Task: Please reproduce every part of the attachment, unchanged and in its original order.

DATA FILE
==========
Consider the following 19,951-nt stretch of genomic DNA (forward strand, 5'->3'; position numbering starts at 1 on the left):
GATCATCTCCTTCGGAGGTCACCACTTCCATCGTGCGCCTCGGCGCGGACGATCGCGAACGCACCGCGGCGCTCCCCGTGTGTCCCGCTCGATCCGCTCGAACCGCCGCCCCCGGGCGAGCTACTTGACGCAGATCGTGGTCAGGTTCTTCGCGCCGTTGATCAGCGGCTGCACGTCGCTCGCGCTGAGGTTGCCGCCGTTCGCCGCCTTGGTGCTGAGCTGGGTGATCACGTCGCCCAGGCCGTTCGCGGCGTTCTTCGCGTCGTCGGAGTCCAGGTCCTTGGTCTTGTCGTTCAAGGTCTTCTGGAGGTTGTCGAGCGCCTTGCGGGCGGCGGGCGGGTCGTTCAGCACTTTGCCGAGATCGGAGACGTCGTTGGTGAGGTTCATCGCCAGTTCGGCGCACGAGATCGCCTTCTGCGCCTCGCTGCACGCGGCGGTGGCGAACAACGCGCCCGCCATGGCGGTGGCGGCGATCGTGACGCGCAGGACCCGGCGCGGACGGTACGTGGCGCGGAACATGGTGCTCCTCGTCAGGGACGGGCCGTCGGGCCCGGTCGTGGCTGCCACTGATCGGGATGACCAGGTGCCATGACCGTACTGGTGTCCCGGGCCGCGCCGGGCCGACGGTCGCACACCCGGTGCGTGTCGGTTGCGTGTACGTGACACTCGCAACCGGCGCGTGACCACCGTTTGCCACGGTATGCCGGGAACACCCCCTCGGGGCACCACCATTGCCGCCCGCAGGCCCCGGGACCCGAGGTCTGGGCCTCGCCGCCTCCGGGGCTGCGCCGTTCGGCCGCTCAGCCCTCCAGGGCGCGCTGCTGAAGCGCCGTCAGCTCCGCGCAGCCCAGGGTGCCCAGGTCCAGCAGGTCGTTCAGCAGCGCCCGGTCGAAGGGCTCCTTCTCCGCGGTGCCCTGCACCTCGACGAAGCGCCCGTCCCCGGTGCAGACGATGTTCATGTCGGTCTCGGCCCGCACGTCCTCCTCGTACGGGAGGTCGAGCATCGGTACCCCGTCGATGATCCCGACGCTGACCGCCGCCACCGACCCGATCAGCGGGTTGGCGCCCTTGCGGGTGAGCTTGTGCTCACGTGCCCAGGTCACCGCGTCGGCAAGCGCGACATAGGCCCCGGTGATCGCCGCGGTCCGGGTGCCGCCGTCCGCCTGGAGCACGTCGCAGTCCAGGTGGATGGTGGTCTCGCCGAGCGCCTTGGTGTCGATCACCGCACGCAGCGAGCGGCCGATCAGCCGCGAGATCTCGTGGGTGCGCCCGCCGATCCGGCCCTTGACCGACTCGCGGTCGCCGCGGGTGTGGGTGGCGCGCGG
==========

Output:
Consider the following 19,951-nt stretch of genomic DNA (forward strand, 5'->3'; position numbering starts at 1 on the left):
GATCATCTCCTTCGGAGGTCACCACTTCCATCGTGCGCCTCGGCGCGGACGATCGCGAACGCACCGCGGCGCTCCCCGTGTGTCCCGCTCGATCCGCTCGAACCGCCGCCCCCGGGCGAGCTACTTGACGCAGATCGTGGTCAGGTTCTTCGCGCCGTTGATCAGCGGCTGCACGTCGCTCGCGCTGAGGTTGCCGCCGTTCGCCGCCTTGGTGCTGAGCTGGGTGATCACGTCGCCCAGGCCGTTCGCGGCGTTCTTCGCGTCGTCGGAGTCCAGGTCCTTGGTCTTGTCGTTCAAGGTCTTCTGGAGGTTGTCGAGCGCCTTGCGGGCGGCGGGCGGGTCGTTCAGCACTTTGCCGAGATCGGAGACGTCGTTGGTGAGGTTCATCGCCAGTTCGGCGCACGAGATCGCCTTCTGCGCCTCGCTGCACGCGGCGGTGGCGAACAACGCGCCCGCCATGGCGGTGGCGGCGATCGTGACGCGCAGGACCCGGCGCGGACGGTACGTGGCGCGGAACATGGTGCTCCTCGTCAGGGACGGGCCGTCGGGCCCGGTCGTGGCTGCCACTGATCGGGATGACCAGGTGCCATGACCGTACTGGTGTCCCGGGCCGCGCCGGGCCGACGGTCGCACACCCGGTGCGTGTCGGTTGCGTGTACGTGACACTCGCAACCGGCGCGTGACCACCGTTTGCCACGGTATGCCGGGAACACCCCCTCGGGGCACCACCATTGCCGCCCGCAGGCCCCGGGACCCGAGGTCTGGGCCTCGCCGCCTCCGGGGCTGCGCCGTTCGGCCGCTCAGCCCTCCAGGGCGCGCTGCTGAAGCGCCGTCAGCTCCGCGCAGCCCAGGGTGCCCAGGTCCAGCAGGTCGTTCAGCAGCGCCCGGTCGAAGGGCTCCTTCTCCGCGGTGCCCTGCACCTCGACGAAGCGCCCGTCCCCGGTGCAGACGATGTTCATGTCGGTCTCGGCCCGCACGTCCTCCTCGTACGGGAGGTCGAGCATCGGTACCCCGTCGATGATCCCGACGCTGACCGCCGCCACCGACCCGATCAGCGGGTTGGCGCCCTTGCGGGTGAGCTTGTGCTCACGTGCCCAGGTCACCGCGTCGGCAAGCGCGACATAGGCCCCGGTGATCGCCGCGGTCCGGGTGCCGCCGTCCGCCTGGAGCACGTCGCAGTCCAGGTGGATGGTGGTCTCGCCGAGCGCCTTGGTGTCGATCACCGCACGCAGCGAGCGGCCGATCAGCCGCGAGATCTCGTGGGTGCGCCCGCCGATCCGGCCCTTGACCGACTCGCGGTCGCCGCGGGTGTGGGTGGCGCGCGG